Susan Goodell, who does public relations for the Glanbia-owned nutrition brand Optimum Nutrition (ON), explained that sponsored athletes who have preexisting followings are valuable marketing tools. "If you take someone like the bodybuilder Steve Cook, who has a million followers on Instagram… his platform helps him reach so many people that companies couldn't otherwise reach. And Steve really does use the supplements, which people following him can clearly see, and that's effective in a way that a scripted advertisements aren't."

Aware that aspiring lifters and bodybuilders have begun to covet the "sponsored athlete" label for their own profiles as a kind of status symbol, Optimum has expanded its notion of "sponsorship" to encompass members of the general public who actively share their products on social media. "Here in the display booth we've got a contest winner, Kenny Missey, who actively promoted ON on his various social media feeds, and as a reward, he gets to be here at the Arnold with us and our other athletes," Goodell said.

Vlad Yudin, the director of the bodybuilding documentary Generation Iron, believes that the technology-driven democratization of bodybuilding has been critical to the sport's expanding popularity.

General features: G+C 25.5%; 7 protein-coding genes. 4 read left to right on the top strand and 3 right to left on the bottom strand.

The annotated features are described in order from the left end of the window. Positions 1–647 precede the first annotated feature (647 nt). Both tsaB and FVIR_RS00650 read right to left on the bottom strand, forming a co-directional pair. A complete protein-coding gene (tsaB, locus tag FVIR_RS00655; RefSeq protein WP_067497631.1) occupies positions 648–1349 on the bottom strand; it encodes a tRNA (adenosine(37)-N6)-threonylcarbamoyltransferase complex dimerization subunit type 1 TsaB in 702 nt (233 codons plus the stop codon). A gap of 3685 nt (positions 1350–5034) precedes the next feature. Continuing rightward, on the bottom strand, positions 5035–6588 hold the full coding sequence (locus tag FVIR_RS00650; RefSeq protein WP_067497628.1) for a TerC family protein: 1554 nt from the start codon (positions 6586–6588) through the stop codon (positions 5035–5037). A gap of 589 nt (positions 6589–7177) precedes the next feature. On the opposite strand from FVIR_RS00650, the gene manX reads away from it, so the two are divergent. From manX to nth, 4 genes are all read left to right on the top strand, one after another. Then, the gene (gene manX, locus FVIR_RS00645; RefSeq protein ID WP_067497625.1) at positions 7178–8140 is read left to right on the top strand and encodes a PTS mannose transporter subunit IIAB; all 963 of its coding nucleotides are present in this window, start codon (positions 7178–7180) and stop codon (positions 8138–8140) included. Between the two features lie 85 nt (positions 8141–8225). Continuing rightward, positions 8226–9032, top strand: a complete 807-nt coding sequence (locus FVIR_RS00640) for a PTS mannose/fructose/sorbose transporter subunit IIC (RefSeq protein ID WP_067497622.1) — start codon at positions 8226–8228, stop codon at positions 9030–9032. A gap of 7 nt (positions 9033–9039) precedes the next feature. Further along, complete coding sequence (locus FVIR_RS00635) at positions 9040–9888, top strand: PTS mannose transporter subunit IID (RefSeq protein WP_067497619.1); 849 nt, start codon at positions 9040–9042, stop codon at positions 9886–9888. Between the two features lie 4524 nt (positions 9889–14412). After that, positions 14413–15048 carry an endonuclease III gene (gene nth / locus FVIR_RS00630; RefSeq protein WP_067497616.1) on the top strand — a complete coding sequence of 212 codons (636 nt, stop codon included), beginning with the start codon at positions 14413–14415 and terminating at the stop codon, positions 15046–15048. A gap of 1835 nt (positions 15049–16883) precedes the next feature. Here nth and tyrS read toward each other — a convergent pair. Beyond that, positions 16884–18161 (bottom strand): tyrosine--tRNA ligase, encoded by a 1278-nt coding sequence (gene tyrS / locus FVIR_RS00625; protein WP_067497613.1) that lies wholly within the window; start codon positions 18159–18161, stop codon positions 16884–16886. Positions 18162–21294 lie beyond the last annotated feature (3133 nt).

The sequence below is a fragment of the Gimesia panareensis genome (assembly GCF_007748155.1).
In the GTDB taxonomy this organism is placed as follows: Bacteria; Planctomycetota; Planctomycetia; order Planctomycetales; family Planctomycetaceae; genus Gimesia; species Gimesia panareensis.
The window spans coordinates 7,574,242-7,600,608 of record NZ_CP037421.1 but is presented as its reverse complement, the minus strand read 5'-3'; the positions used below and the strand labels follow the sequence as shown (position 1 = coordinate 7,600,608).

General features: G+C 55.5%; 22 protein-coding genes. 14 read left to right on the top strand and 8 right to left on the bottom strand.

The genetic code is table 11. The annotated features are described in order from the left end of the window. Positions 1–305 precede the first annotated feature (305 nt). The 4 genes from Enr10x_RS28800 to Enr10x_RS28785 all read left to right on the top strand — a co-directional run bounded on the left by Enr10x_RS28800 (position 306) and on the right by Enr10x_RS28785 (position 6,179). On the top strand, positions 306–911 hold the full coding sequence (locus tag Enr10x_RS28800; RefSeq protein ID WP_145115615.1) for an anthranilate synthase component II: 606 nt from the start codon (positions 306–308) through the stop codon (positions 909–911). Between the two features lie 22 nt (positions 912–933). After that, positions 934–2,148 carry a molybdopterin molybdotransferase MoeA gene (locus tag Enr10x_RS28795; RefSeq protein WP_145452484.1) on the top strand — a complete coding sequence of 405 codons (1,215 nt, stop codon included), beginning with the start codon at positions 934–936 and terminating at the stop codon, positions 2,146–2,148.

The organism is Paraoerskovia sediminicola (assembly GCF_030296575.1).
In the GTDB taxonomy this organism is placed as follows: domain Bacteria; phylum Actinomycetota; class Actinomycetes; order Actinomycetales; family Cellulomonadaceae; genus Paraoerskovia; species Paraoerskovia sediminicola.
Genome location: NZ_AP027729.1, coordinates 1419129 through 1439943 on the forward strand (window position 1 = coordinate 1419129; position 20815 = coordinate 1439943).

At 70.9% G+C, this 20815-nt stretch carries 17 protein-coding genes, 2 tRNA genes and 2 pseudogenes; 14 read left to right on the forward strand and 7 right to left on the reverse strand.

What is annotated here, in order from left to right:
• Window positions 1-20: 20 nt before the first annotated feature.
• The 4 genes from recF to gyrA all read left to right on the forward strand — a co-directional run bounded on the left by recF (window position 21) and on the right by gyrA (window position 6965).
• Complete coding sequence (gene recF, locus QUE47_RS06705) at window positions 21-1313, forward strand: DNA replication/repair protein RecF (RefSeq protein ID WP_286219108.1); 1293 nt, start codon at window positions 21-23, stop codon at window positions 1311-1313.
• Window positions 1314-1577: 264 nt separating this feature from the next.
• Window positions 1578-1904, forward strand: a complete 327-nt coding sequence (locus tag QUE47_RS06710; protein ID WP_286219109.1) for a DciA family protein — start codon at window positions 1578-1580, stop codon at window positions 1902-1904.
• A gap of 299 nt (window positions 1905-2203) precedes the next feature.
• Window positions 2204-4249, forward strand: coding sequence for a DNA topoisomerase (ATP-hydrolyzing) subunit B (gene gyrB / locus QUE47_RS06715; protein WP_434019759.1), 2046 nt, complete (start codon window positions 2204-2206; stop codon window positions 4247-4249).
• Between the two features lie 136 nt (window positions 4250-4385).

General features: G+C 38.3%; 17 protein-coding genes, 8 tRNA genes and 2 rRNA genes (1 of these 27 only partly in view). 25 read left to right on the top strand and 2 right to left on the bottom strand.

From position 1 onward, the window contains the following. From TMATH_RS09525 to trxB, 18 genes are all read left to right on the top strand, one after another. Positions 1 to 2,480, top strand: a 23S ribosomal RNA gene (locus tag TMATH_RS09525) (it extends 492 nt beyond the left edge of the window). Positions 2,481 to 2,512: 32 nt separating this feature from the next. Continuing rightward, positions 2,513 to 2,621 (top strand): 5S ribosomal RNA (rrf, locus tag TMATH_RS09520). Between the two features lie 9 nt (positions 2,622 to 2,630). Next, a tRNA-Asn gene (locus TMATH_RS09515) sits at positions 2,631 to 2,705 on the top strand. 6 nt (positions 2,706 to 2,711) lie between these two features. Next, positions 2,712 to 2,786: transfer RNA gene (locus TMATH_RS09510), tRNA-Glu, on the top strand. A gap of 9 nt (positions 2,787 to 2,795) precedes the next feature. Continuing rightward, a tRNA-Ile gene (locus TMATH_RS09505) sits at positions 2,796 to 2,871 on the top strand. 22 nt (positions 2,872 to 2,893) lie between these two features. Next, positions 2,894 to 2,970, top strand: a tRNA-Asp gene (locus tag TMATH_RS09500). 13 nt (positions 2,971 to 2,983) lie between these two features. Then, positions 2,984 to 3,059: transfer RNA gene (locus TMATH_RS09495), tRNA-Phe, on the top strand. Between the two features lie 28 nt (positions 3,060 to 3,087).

"It used to be all about the magazines, muscle magazines, but we took it to a digital age with our Generation Iron fitness network," Yudin told Motherboard. "Now the athletes are right there for you: you can watch them, listen to them—there's no barrier."


Anyone with a cell phone can potentially build their own revenue streams.

Two-time Arnold Classic champion Kai Greene agreed with Yudin's assessment, noting that social media has created opportunities for bodybuilders who might not have prospered in prior eras. "You have people that are incredible enthusiasts and personalities outside of the competitive stage of our sport, who are standing on a stage of their own, on social media," he said. "I think it's an interesting time of personal empowerment. Twenty years ago, you had to compete for a ranking or placement that allowed you to be in the running for sponsorships. With the advent of social media, you have a playing field that's been leveled. Anyone with a cell phone can potentially build their own revenue streams."

Aaron Cook, who had paid extra for a "VIP" pass that entitled him to early entry to the expo and other perks, said that he respected the entrepreneurial energies of the attendees. "Everybody wants to be seen and noticed, you know, and if you can make money doing it, if people like what you're selling and who you are, that's awesome. I mean, this thing is named after Arnold, run by him. And if he hadn't made that documentary [Pumping Iron] and sold himself, we wouldn't be here, right? I'm a big believer in a free market, no regulations, and this is just a taste of what it could be like."

"It comes down to gambling on yourself," said Max Effort Muscle founder Cory Gregory. "You look around this place, and see that lots of other business owners have made that same bet. You don't need to worry about a salary when you have faith in yourself and what you can accomplish."